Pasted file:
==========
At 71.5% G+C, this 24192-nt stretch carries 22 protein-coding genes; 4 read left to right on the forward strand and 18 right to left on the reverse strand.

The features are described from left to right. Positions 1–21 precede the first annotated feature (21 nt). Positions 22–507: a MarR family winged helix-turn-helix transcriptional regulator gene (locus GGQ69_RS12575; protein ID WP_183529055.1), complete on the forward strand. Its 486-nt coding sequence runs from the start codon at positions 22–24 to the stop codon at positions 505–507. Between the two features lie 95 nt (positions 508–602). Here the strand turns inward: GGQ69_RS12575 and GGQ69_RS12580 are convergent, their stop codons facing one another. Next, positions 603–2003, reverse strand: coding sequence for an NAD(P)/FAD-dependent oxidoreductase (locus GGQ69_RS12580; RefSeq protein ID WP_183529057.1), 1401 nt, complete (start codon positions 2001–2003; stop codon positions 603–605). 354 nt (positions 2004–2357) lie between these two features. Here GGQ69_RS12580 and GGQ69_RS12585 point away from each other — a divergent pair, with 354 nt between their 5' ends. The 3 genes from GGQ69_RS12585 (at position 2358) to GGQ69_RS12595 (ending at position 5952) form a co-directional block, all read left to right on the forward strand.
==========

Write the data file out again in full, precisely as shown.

At 71.5% G+C, this 24192-nt stretch carries 22 protein-coding genes; 4 read left to right on the forward strand and 18 right to left on the reverse strand.

The features are described from left to right. Positions 1–21 precede the first annotated feature (21 nt). Positions 22–507: a MarR family winged helix-turn-helix transcriptional regulator gene (locus GGQ69_RS12575; protein ID WP_183529055.1), complete on the forward strand. Its 486-nt coding sequence runs from the start codon at positions 22–24 to the stop codon at positions 505–507. Between the two features lie 95 nt (positions 508–602). Here the strand turns inward: GGQ69_RS12575 and GGQ69_RS12580 are convergent, their stop codons facing one another. Next, positions 603–2003, reverse strand: coding sequence for an NAD(P)/FAD-dependent oxidoreductase (locus GGQ69_RS12580; RefSeq protein ID WP_183529057.1), 1401 nt, complete (start codon positions 2001–2003; stop codon positions 603–605). 354 nt (positions 2004–2357) lie between these two features. Here GGQ69_RS12580 and GGQ69_RS12585 point away from each other — a divergent pair, with 354 nt between their 5' ends. The 3 genes from GGQ69_RS12585 (at position 2358) to GGQ69_RS12595 (ending at position 5952) form a co-directional block, all read left to right on the forward strand.